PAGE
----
Tuesday

26th Oct 2021

Southern euro-countries worst hit by recession

  • Olli Rehn says the eurozone recession is 'mild' (Photo: European Commission)

The EU economy is expected to grind to a halt in the 27 member states and to contract by an average of 0.3 percent of the eurozone's gross domestic product (GDP), with recession hitting Greece, Portugal, Italy and Spain worst, fresh EU forecasts for this year show.

"Compared to November, the prospects have worsened. Risks to growth outlook remain, but there are signs of stabilisation," EU economics commissioner Olli Rehn said Thursday (23 February) when presenting the forecast of what he called a "mild recession."

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The revision in just three months' time from growth of 0.8 percent of GDP in the eurozone to recession of 0.3 percent of GDP was mainly due to a drop in global trade, weak consumption and "fragile" financial markets. Inflation is also up compared to the autumn forecasts - due to a hike in oil prices and an increase in "indirect taxes".

The worst-hit countries are Greece, with a recession of 4.4 percent of GDP in 2012, but also Portugal (3.3%), Italy (1.3%) and Spain (1%) - signalling that the austerity reforms used to stem the euro-crisis are making a big dent in the economy.

Rehn and his spokesman defended the need for these reforms so that "sustainable growth" returns to these countries, rather than "bubble-based" growth relying on spending sprees and real estate price hikes.

Portugal - the third euro-country to have asked for a bail-out after Greece and Ireland - had "difficulties" long before the 2009 economic crisis, mainly due to competitiveness lost to emerging economies in Asia, Rehn said "There's no denial this is a difficult and painful process of economic adjustment for Portugal after two decades lost," he said.

One piece of good news, according to the commissioner, was that the cash injected by the European Central Bank via cheap loans averted a credit crunch and markets have had a "muted reaction" to the downgrade of several eurozone countries - except for Greece.

To some economists, the data only confirms a mistaken focus on budget cuts instead of investment and growth-spurring measures.

“The EU’s latest dismal growth forecasts provide further evidence for the inherent conflict between trying to restore competitiveness within the Euro area through fiscal consolidation and reducing real wages and tackling excessive indebtedness all at the same time,” said Sony Kapoor from Re-Define, a think tank.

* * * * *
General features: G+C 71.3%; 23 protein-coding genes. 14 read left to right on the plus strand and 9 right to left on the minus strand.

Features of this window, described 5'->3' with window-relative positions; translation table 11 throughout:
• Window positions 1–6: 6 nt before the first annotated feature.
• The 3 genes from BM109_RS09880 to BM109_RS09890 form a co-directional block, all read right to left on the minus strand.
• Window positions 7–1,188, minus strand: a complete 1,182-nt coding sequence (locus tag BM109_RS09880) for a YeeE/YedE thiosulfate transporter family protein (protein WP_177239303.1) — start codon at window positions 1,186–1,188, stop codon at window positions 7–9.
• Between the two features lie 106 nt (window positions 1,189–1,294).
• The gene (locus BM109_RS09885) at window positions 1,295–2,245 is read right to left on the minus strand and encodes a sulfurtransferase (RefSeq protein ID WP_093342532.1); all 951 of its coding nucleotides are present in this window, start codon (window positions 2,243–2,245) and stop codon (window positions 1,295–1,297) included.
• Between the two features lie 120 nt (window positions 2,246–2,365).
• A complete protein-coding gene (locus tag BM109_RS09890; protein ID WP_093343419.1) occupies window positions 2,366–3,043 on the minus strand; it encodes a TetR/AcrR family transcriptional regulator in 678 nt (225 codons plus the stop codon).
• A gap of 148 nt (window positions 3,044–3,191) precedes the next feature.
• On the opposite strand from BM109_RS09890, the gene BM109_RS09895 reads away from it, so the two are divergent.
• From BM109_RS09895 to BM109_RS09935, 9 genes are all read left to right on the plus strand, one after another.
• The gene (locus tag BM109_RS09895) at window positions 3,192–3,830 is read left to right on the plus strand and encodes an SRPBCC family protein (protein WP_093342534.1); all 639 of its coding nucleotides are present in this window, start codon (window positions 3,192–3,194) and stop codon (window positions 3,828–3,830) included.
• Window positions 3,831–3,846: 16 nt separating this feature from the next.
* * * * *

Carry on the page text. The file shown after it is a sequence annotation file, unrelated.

He warned that the "social peace" in Portugal and to a lesser extent in Italy and Spain are "not immune" from what is happening in Greece - a reference to the violent protests and massive strikes the country has witnessed.

“As demonstrated by the experiences of Greece, Portugal and Spain, this course leads to biting, deep recessions and worsens public indebtedness. A focus on growth, not austerity, is the correct answer for Europe's ills.”

Need for firewall

Rehn said economic growth may return in the second half of 2012, provided the eurozone firewall is reinforced, a "sustainable solution for Greece" is put in place, banks are recapitalised and more focus is turned to growth and jobs.

Germany, however, is still opposing an increase in the joint ceiling of €500bn for eurozone's two bail-out funds - the temporary European Financial Stability Facility (EFSF) and the permanent European Stability Mechanism (ESM).

"The position of the federal government has not changed. There is no need (to boost the firewall)", German government spokesman Steffen Seibert said Wednesday in Berlin.

Berlin's resistance comes despite pressure from the IMF and other euro-countries to boost the combined firepower by allowing the remaining €250bn in the EFSF to be added to the €500bn-strong ESM. It is hoped such a move would calm markets and stop speculation about Spain and Italy.

Meanwhile, Greece's own second bail-out is still in question, as the IMF has indicated it will contribute only after a decision to boost the firewall is taken. EU leaders are supposed to focus on this issue next week during a two-day summit in Brussels.

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